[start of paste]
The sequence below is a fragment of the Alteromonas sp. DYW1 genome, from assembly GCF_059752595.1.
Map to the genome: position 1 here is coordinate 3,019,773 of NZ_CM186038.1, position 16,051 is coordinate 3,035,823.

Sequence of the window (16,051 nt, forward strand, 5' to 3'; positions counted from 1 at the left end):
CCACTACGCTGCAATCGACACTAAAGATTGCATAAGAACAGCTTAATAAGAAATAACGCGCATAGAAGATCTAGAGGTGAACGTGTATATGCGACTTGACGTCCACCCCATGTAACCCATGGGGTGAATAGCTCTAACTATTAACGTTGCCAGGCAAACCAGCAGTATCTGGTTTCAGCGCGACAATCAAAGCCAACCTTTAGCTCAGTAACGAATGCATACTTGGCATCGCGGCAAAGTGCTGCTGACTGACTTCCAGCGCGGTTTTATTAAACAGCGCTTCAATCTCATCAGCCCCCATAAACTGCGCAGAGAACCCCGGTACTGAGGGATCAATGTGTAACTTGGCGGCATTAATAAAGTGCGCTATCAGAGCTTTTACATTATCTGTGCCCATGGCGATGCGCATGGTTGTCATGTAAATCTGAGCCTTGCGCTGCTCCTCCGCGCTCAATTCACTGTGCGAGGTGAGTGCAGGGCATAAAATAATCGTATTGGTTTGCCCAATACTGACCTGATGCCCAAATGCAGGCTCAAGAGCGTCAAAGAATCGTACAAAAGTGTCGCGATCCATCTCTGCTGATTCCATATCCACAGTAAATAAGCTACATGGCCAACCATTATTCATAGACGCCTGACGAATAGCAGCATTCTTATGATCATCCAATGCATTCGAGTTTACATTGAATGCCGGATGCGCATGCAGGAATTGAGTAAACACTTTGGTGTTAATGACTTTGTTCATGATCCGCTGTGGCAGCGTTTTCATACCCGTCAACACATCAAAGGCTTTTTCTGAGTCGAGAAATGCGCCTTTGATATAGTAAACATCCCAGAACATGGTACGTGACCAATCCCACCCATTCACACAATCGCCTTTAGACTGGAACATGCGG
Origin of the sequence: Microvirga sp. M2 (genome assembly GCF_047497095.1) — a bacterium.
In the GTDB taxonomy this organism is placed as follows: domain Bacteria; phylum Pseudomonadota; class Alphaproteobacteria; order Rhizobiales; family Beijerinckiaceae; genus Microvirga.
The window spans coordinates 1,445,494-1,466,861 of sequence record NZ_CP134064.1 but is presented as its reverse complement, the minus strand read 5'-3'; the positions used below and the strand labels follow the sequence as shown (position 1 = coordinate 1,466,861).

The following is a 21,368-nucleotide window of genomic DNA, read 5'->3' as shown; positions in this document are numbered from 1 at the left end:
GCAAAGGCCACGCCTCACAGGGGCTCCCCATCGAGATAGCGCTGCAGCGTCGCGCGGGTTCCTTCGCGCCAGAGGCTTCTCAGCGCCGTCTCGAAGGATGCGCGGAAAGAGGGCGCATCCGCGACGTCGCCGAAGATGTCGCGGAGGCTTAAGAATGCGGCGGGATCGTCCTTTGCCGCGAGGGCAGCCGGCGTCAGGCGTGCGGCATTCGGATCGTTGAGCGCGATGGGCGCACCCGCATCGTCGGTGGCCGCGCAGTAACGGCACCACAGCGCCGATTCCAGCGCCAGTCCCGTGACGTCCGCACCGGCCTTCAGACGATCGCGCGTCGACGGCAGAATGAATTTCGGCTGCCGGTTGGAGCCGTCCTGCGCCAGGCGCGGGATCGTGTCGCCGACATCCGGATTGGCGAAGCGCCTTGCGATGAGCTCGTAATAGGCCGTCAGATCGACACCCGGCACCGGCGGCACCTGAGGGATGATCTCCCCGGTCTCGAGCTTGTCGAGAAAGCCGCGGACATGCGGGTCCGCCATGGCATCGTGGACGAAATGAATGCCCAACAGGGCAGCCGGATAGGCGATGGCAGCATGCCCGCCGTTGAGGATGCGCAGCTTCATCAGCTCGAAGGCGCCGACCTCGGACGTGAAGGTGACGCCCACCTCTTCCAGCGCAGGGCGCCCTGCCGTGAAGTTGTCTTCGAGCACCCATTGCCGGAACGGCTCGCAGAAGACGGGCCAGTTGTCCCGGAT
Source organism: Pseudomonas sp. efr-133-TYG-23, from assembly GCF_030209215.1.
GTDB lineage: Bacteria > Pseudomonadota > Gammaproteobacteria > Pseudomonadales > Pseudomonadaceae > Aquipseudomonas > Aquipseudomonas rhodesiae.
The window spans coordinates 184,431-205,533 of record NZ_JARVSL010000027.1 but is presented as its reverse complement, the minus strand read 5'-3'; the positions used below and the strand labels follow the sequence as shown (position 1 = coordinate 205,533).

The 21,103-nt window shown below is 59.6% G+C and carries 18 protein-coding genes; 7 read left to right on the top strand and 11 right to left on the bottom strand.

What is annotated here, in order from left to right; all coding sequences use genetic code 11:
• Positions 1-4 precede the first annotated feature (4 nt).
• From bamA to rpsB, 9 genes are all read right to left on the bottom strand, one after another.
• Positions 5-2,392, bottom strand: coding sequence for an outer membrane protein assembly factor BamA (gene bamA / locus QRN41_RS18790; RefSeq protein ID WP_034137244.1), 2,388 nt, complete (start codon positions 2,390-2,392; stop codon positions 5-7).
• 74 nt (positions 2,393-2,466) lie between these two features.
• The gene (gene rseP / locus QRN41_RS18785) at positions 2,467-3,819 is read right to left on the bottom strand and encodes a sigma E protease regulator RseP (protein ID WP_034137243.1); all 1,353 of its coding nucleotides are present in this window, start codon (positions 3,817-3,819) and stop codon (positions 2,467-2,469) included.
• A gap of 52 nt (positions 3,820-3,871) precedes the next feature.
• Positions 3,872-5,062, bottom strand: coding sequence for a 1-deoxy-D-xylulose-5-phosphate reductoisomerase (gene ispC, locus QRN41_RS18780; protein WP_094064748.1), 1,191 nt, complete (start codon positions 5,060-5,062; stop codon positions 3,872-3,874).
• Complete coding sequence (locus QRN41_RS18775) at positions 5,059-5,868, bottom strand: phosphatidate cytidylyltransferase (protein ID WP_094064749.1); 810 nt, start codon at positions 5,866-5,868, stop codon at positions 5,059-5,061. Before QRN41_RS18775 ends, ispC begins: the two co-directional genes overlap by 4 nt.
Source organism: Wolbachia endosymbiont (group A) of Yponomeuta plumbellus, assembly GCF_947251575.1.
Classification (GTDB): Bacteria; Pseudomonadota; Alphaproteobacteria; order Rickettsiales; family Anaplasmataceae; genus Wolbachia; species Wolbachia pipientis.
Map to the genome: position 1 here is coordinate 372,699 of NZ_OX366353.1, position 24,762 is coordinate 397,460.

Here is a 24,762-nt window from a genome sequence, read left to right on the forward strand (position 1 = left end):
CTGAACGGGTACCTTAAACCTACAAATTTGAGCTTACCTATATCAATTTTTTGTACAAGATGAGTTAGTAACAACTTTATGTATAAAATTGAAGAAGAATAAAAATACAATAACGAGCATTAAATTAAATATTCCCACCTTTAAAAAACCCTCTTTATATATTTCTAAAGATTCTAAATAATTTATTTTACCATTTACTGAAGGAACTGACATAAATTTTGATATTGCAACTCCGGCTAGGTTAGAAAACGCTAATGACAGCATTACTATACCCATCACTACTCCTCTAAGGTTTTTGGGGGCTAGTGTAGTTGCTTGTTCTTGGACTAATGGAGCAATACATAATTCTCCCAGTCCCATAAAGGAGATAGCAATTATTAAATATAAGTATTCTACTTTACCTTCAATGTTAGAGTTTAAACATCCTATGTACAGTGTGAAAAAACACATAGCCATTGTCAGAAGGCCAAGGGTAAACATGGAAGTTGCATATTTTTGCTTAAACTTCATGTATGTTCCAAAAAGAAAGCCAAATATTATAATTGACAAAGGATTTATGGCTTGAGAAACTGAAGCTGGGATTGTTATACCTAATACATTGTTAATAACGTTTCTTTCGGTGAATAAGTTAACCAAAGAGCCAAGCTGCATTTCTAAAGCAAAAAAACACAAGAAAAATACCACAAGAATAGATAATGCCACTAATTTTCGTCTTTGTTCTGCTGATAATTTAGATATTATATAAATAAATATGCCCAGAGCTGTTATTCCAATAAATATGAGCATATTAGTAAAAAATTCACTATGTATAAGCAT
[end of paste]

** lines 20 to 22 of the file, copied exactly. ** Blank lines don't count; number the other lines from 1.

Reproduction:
• A gap of 52 nt (positions 3,820-3,871) precedes the next feature.
• Positions 3,872-5,062, bottom strand: coding sequence for a 1-deoxy-D-xylulose-5-phosphate reductoisomerase (gene ispC, locus QRN41_RS18780; protein WP_094064748.1), 1,191 nt, complete (start codon positions 5,060-5,062; stop codon positions 3,872-3,874).
• Complete coding sequence (locus QRN41_RS18775) at positions 5,059-5,868, bottom strand: phosphatidate cytidylyltransferase (protein ID WP_094064749.1); 810 nt, start codon at positions 5,866-5,868, stop codon at positions 5,059-5,061. Before QRN41_RS18775 ends, ispC begins: the two co-directional genes overlap by 4 nt.